Etobicoke house rebuild sprints into landscaping season
In the seventh segment of a series following the construction of a Toronto home, owners Shawn Thomas and Tory Crowder turn their focus outdoors
Globe Real Estate is following the construction of a new 2700 sq.-ft home in an Etobicoke neighbourhood that's become, like many Toronto residential enclaves, a hotbed of demolition and rebuilding activity.
For all the months they've spent fixating on interior features such as doors, closet sizes and the location of a main-floor partition wall, Shawn Thomas and Tory Crowder are building their new home with the outback very much in mind.
Not cottage people, the Etobicoke couple frequently envision themselves spending languid weekend hours behind their new 2,700-square-foot modernist home – a space that abuts the Park Lawn cemetery and will contain a lap pool, spacious cabana, decks and up to three barbecues.
In fact, they've designed both floors mindful of their backyard lives, from expansive rear-facing windows down to subtle details, such as the installation of a small secondary sink next to sliding doors to the deck whose purpose in life will be as a convenient drop-off zone for dirty dishes from pool-side meals.
"The backyard is really important to us," Mr. Thomas, a wealth adviser, says. "It's one of the reasons we didn't make the house bigger." In fact, Ms. Crowder, a publicist, envisions using the cabana, which has a bathroom, showers and heating, as a home office.
Yet, the nature of residential design is such that the lion's share of the time and money they invested in this project has been directed to what's under the roof. Now, as the construction process grinds toward the finish line, Mr. Thomas and Ms. Crowder find themselves hustling to flesh out an affordable landscaping strategy that their contractors can execute as soon as the ground thaws. Their budget is about $50,000 and the goal is to ensure the space will be usable this summer.
But with a plan that includes new fences, hardscape, decking, lighting and planters, the work that takes place in the backyard over the next few months will mostly come down to logistics: As Mr. Thomas says, "Everything has an order to it."
While individual aesthetic choices and functionality will obviously determine how the space looks and feels, certain aspects of the landscaping are dictated by external factors.
For example, municipal regulations require that anyone with a backyard pool must erect a full height fence (two metres) around the perimeter – a safety-minded rule brought into sharp relief by the presence of children's play equipment in the yard directly to the west.
Surveying the current expanse of mud and raw concrete, Ms. Crowder points out that the family with the small children are happy about the fence, but the neighbours on the other side are less keen. The design options include costly cedar slats or a funky corrugated aluminum finish that, she says, likely won't go over all that well with her neighbours.
The second external factor is a pair of towering black walnut trees next door. While they provide shade, the walnuts that rain down from their branches release toxins in the soil that will limit the greenery that Ms. Crowder and Mr. Thomas choose for the planting beds that will run up both sides of the garden.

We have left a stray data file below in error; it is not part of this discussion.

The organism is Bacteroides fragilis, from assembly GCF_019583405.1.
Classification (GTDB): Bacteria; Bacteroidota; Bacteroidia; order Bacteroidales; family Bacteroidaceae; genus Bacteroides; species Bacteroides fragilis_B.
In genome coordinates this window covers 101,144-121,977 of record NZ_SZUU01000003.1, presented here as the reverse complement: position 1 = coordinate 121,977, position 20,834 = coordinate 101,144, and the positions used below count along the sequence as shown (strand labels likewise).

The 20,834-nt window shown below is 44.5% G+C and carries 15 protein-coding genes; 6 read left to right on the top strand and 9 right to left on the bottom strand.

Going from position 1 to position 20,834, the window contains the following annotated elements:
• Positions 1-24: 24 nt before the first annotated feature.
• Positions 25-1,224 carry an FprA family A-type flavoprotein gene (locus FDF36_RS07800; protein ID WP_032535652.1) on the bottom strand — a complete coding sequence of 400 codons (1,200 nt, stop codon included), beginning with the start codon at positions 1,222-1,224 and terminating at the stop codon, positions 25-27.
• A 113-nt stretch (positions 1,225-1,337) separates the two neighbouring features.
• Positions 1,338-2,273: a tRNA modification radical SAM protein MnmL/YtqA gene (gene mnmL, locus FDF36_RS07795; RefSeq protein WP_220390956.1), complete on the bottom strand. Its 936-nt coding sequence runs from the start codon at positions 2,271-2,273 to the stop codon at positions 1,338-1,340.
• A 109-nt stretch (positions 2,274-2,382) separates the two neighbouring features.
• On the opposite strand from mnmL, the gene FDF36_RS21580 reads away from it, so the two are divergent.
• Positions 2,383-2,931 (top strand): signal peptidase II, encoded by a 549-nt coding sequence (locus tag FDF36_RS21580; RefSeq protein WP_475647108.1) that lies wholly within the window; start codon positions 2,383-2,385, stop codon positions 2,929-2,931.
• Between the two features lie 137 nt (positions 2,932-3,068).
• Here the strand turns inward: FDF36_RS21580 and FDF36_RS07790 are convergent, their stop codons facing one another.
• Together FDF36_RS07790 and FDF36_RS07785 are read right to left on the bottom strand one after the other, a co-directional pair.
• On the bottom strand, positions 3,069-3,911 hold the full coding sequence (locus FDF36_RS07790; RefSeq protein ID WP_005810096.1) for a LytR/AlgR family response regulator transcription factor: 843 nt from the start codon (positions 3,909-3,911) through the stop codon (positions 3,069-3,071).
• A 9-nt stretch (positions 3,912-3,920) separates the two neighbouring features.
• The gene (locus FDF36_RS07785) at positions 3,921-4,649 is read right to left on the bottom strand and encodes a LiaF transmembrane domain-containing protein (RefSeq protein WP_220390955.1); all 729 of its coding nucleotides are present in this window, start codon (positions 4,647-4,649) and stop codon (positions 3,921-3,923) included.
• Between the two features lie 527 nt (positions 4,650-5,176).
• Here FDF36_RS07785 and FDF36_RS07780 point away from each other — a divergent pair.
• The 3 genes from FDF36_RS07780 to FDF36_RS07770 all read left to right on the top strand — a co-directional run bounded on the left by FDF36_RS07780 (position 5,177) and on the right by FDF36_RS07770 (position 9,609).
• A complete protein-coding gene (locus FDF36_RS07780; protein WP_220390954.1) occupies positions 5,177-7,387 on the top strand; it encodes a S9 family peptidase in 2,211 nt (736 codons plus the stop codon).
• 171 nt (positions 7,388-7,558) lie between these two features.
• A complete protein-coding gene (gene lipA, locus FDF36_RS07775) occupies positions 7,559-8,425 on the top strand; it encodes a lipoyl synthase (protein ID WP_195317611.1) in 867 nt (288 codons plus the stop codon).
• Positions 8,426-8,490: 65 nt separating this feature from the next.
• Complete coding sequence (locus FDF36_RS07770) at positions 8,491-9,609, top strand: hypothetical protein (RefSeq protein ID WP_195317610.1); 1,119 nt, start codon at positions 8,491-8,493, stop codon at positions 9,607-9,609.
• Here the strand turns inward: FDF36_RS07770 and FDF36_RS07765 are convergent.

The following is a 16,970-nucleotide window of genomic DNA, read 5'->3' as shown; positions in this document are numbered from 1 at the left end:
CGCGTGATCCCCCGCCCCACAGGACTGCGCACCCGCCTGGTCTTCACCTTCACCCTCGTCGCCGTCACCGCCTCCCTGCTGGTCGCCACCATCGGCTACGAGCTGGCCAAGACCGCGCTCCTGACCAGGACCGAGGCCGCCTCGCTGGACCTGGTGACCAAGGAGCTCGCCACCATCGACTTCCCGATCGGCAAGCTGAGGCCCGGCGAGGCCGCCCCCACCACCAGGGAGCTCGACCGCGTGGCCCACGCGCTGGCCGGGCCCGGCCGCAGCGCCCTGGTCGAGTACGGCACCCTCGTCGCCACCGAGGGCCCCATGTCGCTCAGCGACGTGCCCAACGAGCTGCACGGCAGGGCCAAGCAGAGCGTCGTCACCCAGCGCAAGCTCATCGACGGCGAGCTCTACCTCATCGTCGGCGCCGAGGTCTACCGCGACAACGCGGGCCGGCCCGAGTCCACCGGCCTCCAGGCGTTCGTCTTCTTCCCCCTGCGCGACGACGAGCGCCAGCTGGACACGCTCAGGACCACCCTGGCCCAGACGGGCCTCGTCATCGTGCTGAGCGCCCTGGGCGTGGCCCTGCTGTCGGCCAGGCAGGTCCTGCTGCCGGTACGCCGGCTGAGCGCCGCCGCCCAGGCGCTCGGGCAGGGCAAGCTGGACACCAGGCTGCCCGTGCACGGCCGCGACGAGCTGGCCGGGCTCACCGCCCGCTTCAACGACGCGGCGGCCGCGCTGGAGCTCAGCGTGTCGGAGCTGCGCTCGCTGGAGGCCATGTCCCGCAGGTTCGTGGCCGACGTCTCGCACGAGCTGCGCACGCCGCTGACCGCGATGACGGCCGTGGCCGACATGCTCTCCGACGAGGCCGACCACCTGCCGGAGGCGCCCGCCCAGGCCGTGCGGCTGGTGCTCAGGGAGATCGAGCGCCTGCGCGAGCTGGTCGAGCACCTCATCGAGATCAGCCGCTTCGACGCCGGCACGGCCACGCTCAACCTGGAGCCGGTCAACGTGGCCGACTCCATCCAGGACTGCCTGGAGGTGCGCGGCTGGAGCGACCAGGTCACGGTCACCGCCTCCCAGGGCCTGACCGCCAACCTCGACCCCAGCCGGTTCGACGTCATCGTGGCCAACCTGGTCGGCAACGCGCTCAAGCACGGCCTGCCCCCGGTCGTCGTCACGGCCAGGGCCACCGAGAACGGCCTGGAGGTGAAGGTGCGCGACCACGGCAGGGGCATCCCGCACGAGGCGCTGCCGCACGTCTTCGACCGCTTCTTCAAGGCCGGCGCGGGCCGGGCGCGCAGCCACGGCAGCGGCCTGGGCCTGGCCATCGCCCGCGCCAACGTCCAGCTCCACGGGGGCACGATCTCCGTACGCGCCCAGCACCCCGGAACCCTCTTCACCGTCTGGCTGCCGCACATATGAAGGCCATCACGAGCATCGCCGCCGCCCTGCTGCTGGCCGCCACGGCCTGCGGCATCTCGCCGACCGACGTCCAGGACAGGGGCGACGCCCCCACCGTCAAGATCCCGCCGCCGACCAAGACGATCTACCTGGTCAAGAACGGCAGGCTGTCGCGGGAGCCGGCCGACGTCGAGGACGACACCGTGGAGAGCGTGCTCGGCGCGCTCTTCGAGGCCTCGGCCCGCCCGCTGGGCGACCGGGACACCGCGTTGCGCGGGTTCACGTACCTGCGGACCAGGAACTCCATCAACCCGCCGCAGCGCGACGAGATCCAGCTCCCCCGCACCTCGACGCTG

They have no such constraints on the long strip of space that will run alongside the pool, connecting the back deck to a small patio dining area at the end of the lot, nestled into a corner next to the pool house.
When the ground thaws, that stretch will be dug up for the installation of electrical and irrigation lines, and then covered over with ground cover, a coping stone border around the pool and finally interlock. While they're still choosing from the vast selection of products on the market, the supplier they'll likely go with is Permacon, a Montreal-based firm acquired seven years ago by an Atlanta-based building products giant.
As important, if not more, is the lighting that Ms. Crowder and Mr. Thomas want for this space, which will certainly function as a stage for social gatherings. At the beginning of the design process, Ms. Crowder had hired Dark Tools, a fast-growing Toronto lighting firm, to do all the interiors, but recently decided to retain them to do all the exteriors as well.
Patricia Clark, one of the firm's lighting designers, says a central objective was to create an enticing and romantic environment around the patio at the far end. "It's about using lighting technology to draw people back to that area," she says.
To do that, Ms. Clark has recommended 10 to 15 downward-facing fence lights, five or six stake lights to create a visual pathway toward that rear zone, six low bollard lights near the pool and the patio, as well as a few sconces affixed to the exterior wall of the pool house. The table, she adds, will be fitted out with a USB port so a "carrying light" can be plugged in there. "There's no overhang, so you can't get light from above." The lights will come from three firms – Eurofase and LiteLine, which are both Richmond Hill, Ont., suppliers, and Kichler, a Cleveland company.
The effect will be moody and atmospheric, with plenty of indirect light, but not so much as to block out the night sky. "You're going to want to sit around there," Ms. Clark predicts.
With the move-in date now set for late April, Ms. Crowder and Mr. Thomas are hustling to line up the proper sequence of contractors – four in all – to do all the backyard work. With spring around the corner, they knows they're going to be part of a city-wide scramble for landscapers as soon as the crocuses start to bloom. As Ms. Crowder says, "We really want to be at the front of the line if possible."
More in the series
Part 1: The first stages